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At the age of 14, in 1915, Sydney Aylett entered the Temple as a junior barristers' clerk at 7 shillings a week. He served his mistress, the Law, faithfully for the next 58 years, from 1928 as chief clerk to No 4, paper Buildings.
Under the Wigs is his frank and often amusing memoir of this life. As a clerk he came into daily contact with the famous and infamous. His job made him a virtual kingmaker: his was a major decision in the choice of barristers to join his chambers, he directed their careers by attracting and selecting briefs and negotiated the fees.
Under the Wigs provides affectionate portraits, warts and all, of distinguished barristers with whom he worked - Lord Robert Cecil, Theobold Matthew, Kenneth Diplock, Maurice Drake, James Leonard, Quentin Hogg, as well as others like F. E. Smith, Norman Birkett and Patrick Hastings with whom he was in frequent contact - and dramatic accounts of some of the cases which they represented, in the courts and in their chambers.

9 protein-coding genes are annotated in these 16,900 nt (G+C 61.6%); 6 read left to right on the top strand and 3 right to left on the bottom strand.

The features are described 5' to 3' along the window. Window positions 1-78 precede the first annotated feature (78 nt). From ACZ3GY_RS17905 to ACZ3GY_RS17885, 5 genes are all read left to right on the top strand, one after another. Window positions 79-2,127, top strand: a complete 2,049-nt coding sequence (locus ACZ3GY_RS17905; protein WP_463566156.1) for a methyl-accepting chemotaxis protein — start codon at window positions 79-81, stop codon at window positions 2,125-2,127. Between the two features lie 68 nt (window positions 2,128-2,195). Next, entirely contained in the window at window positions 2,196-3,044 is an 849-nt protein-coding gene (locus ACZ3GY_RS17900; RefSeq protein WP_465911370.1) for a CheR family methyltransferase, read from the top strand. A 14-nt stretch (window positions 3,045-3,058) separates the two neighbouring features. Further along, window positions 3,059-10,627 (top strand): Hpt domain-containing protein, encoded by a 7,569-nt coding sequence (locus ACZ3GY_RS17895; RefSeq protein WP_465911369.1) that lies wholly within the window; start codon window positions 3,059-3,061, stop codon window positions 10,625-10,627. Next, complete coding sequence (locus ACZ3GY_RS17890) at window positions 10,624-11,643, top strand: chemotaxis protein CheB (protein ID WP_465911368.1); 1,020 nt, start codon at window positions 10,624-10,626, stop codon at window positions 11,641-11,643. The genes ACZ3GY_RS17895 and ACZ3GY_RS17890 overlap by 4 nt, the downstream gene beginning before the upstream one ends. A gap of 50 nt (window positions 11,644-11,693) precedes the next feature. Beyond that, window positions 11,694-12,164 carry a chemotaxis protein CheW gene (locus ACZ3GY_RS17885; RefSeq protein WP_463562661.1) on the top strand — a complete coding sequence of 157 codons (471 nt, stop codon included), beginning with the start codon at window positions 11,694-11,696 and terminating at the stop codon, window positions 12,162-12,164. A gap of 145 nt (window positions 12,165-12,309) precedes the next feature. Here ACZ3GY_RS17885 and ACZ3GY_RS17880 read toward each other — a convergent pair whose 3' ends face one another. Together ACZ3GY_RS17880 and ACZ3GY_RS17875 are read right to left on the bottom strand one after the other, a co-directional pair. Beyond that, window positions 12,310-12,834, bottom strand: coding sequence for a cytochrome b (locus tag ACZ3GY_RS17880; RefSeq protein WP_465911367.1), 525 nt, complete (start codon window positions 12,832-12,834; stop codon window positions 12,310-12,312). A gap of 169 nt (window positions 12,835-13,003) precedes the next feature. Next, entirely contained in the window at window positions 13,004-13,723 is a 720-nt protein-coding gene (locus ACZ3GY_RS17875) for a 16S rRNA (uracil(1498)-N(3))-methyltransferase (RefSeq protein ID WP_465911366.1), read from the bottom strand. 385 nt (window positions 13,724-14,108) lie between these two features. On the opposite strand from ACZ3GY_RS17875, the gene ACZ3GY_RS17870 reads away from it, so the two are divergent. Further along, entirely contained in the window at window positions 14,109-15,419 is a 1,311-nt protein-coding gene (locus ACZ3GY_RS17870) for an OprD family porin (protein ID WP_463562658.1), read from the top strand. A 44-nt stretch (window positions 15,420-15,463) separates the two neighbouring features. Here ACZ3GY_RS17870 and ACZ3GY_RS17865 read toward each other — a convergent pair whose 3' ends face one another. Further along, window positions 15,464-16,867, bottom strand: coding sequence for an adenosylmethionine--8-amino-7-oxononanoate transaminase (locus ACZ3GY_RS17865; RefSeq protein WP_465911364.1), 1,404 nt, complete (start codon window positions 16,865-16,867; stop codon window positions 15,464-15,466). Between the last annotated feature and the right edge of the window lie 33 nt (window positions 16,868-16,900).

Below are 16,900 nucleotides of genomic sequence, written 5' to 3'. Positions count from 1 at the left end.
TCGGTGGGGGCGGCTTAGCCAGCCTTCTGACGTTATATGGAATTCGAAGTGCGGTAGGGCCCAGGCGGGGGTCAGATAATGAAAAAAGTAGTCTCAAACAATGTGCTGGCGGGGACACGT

But Under the Wigs is also the Sydney Aylett's own story, of the man with a passion for the female forearm and, a delight he shared with his father, for the music hall. He recounts the hilarities of his wedding and his enthusiasms as an amateur photographer which resulted in his serving as chief promoter of the charms of Sabrina.